It's imperative that covered employees know which political activities they can and cannot engage in online, whether at work or at home: penalties range from a written warning to termination.  OhMyGov! has created this very handy guide.

Friday, September 10, 2010

Snagging Top Post Status

Very exciting!  An earlier post, "That Company You Applied To?  It's Just Not That Into You" has been listed on the HR community site Human Capital League as a top post for today!

If you haven't already, I highly recommend checking out HCL's online community.  There are several fantastic authors featured on a variety of topics, including Talent Management, Leadership and Recruitment.

Thanks to all who enjoyed the post!

I've Discovered BlogTalkRadio....and I Love It

I've added some new features to the site, and one of them is the BlogTalkRadio player.  I finally had a chance to sit down and listen to some really great programming by fellow HR professionals - and I'm so glad I did!  

One of my goals for this blog is to provide a multimedia of HR news and information.  BlogTalkRadio provides free radio programming for listeners, featuring thousands of channels on a variety of subjects (no fees or software downloading for listeners is necessary.)  Pay subscribers are able to host their own programming and integrate callers into the conversation.  It's engaging, creative and collaborative - the perfect platform for HR.

With so much great content available, I can't possibly feature it all at once.  To be fair, I will be rotating several programs on this site.  If you enjoy these broadcasts, register to be a BlogTalkRadio listener - or host your own show!

Thursday, September 9, 2010

A Little Light Reading....

Check out a great article in Slate Magazine that explores the pay gap between men and women, and dissects recent claims that young, single women make more money than their male counterparts (it's true - Heather Boushey explains why.)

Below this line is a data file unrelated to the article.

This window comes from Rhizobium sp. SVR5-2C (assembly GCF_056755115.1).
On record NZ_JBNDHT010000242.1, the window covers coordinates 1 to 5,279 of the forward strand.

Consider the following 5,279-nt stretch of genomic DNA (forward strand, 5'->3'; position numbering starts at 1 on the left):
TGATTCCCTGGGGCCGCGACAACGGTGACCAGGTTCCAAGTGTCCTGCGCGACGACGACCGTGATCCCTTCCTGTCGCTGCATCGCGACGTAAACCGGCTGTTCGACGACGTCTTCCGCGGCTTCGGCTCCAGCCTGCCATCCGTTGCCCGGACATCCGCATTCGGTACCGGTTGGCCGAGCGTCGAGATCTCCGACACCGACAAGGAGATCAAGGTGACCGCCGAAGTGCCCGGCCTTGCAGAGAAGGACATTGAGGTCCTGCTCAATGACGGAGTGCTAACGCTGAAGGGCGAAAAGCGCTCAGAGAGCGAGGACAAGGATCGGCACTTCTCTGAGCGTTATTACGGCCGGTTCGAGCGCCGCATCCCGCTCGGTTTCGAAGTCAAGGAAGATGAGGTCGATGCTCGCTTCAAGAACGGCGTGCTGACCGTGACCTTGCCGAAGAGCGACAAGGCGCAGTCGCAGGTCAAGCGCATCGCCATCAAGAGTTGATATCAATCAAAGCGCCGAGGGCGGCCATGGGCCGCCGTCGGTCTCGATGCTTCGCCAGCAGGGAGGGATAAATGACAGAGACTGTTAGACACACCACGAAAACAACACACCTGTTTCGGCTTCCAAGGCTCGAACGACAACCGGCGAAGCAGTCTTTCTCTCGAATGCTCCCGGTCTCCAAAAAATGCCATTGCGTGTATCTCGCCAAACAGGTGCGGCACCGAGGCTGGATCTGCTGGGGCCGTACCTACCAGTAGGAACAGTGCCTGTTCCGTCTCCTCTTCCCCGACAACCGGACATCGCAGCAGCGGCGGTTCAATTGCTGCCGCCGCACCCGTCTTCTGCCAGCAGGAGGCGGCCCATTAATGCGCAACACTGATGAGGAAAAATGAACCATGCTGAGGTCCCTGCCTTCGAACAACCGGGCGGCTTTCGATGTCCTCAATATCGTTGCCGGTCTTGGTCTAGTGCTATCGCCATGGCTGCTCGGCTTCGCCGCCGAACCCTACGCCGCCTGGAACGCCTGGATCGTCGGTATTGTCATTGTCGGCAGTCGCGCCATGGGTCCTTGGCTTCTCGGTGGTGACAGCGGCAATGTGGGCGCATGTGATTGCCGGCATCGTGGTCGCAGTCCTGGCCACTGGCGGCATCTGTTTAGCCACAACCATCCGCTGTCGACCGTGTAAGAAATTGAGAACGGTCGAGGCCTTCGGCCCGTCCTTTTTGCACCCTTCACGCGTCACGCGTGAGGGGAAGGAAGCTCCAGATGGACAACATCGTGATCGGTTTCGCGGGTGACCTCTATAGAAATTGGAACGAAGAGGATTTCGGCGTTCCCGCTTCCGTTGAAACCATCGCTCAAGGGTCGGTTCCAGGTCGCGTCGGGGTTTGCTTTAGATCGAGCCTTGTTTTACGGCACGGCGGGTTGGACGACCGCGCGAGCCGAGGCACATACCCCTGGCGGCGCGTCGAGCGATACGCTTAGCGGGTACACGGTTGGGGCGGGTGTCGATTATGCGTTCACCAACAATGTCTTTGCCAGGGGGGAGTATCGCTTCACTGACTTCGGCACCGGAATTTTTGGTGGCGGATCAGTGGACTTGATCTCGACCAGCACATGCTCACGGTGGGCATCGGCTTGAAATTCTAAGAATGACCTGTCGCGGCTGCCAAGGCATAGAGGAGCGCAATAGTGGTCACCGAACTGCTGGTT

Also worth reading is self-proclaimed "union romantic" E.J. Dionne, Jr.'s op-ed in the Washington Post, in which he articulates the historical role that unions have played in our workforce.

Wednesday, September 8, 2010

When Your Nail Color Doesn't Matter

An article in this month's Glamour magazine touts the season's must-have nail polish colors: rich purples, dark blues and greys. These shades are dramatic, eye-catching and bold.  The article is quick to note, however, that these nontraditional hues are an absolute "no-go" for professionals in Corporate America.

I can't help but smile.  My former supervisor, HR Director for a non-profit in New York, has beautiful nails.  Long, immaculately-shaped, occasionally bejeweled and brightly colored (an example.) Sometimes her nails feature finely-painted, intricate designs, but typically they exist in shades of bright red, electric pink or pumpkin orange.  In all other respects, my former boss is conservatively dressed and a professional in every sense of the word.  Her knowledge of HR, particularly labor relations, is impressive.  She is respectful, a terrific listener and has the admiration of her peers and subordinates.

With qualifications like these behind you, I don't think it ultimately matters what color your nails are.

Alarming New Report from HRW

The non-profit organization Human Rights Watch has released a report that accuses several European corporations of multiple labor violations against U.S. workers.  Among the corporations listed are Sodexo, Tesco, T-Mobile and DHL.  The alleged labor violations include discrimination, termination, threats of reprisal and intimidation of those employees who choose to unionize.  In one instance, T-Mobile is alleged to have "characterized 'talking about rights' by workers as dangerous activity to be reported immediately to management."  Arvind Ganesan, Director of Business & Human Rights at Human Rights Watch, stated that “Even self-proclaimed progressive companies can and do take full advantage of weak U.S. laws to stifle freedom of association."

The entire report is available here.

Tuesday, September 7, 2010

HR Tech Companies To Duke It Out

The 13th annual HR Technology Conference & Exposition will be held in Chicago from September 29 - October 1, 2010.  Four vendors have been selected to participate in this year's "Shootout" event, designed to put HR software through the most stringent talent management scenarios: Saba, PeopleClick Authoria, HRsmart and Technomedia.

Cutting Expenses - But Not Benefits